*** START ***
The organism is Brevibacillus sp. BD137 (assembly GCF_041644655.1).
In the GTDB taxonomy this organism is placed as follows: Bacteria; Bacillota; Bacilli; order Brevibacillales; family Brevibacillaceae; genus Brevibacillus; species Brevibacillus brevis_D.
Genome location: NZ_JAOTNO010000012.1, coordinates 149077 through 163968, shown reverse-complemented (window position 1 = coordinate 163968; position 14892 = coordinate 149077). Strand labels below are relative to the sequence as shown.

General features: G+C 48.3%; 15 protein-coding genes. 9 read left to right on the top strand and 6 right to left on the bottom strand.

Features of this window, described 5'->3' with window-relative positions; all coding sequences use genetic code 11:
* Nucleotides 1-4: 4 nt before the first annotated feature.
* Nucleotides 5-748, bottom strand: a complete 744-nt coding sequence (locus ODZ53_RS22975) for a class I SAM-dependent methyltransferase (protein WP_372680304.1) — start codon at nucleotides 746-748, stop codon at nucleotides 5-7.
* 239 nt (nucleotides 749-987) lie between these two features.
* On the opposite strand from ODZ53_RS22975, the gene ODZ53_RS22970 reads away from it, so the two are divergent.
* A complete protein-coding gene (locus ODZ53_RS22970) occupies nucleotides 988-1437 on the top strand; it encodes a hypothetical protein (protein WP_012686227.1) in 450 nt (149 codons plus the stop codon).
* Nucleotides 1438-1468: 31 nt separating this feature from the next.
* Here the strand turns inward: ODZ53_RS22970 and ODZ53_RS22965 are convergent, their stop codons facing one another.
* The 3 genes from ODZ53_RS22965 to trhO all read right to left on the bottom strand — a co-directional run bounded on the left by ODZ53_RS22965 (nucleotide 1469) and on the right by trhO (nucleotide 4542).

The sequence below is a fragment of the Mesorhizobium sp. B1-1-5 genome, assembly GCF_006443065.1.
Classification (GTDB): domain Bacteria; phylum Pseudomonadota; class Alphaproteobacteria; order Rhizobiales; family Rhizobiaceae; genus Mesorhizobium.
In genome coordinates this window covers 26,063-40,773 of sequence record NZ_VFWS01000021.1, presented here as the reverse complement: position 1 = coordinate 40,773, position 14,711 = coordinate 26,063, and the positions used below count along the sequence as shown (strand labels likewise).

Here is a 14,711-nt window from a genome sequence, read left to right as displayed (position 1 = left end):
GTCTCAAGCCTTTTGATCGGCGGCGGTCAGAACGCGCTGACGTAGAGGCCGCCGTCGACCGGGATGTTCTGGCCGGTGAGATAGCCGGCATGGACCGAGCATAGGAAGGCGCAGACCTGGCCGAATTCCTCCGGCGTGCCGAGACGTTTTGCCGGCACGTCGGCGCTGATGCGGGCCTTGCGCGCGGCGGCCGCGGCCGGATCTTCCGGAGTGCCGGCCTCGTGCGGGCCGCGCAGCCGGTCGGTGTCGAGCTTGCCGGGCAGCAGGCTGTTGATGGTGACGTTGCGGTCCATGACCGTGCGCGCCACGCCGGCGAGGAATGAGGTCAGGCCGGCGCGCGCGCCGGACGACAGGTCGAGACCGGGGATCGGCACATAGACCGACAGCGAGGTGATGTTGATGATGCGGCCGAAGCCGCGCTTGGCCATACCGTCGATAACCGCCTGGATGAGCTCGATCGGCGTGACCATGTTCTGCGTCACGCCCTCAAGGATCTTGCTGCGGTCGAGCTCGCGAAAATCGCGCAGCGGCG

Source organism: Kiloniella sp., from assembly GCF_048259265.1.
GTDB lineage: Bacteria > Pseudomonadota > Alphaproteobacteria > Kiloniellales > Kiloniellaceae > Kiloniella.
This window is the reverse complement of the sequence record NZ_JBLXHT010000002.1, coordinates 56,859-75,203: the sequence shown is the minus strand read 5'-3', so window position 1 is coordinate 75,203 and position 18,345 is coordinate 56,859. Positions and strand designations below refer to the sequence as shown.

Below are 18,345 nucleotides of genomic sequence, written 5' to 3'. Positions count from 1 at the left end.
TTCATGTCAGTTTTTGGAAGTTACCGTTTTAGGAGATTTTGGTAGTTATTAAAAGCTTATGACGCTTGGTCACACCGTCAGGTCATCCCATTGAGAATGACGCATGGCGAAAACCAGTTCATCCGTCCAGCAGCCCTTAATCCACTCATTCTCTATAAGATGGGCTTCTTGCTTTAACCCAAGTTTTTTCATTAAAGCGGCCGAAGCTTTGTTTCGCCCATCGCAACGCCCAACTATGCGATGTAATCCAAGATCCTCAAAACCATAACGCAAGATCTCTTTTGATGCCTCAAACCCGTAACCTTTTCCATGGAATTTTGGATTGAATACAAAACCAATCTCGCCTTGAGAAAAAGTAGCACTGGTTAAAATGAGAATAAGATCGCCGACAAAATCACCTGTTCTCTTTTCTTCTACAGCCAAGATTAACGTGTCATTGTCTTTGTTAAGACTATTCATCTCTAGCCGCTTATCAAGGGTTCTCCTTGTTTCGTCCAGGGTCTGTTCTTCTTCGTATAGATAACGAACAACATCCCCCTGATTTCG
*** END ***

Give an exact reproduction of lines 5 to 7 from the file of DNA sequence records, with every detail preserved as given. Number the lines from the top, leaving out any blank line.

Features of this window, described 5'->3' with window-relative positions; all coding sequences use genetic code 11:
* Nucleotides 1-4: 4 nt before the first annotated feature.
* Nucleotides 5-748, bottom strand: a complete 744-nt coding sequence (locus ODZ53_RS22975) for a class I SAM-dependent methyltransferase (protein WP_372680304.1) — start codon at nucleotides 746-748, stop codon at nucleotides 5-7.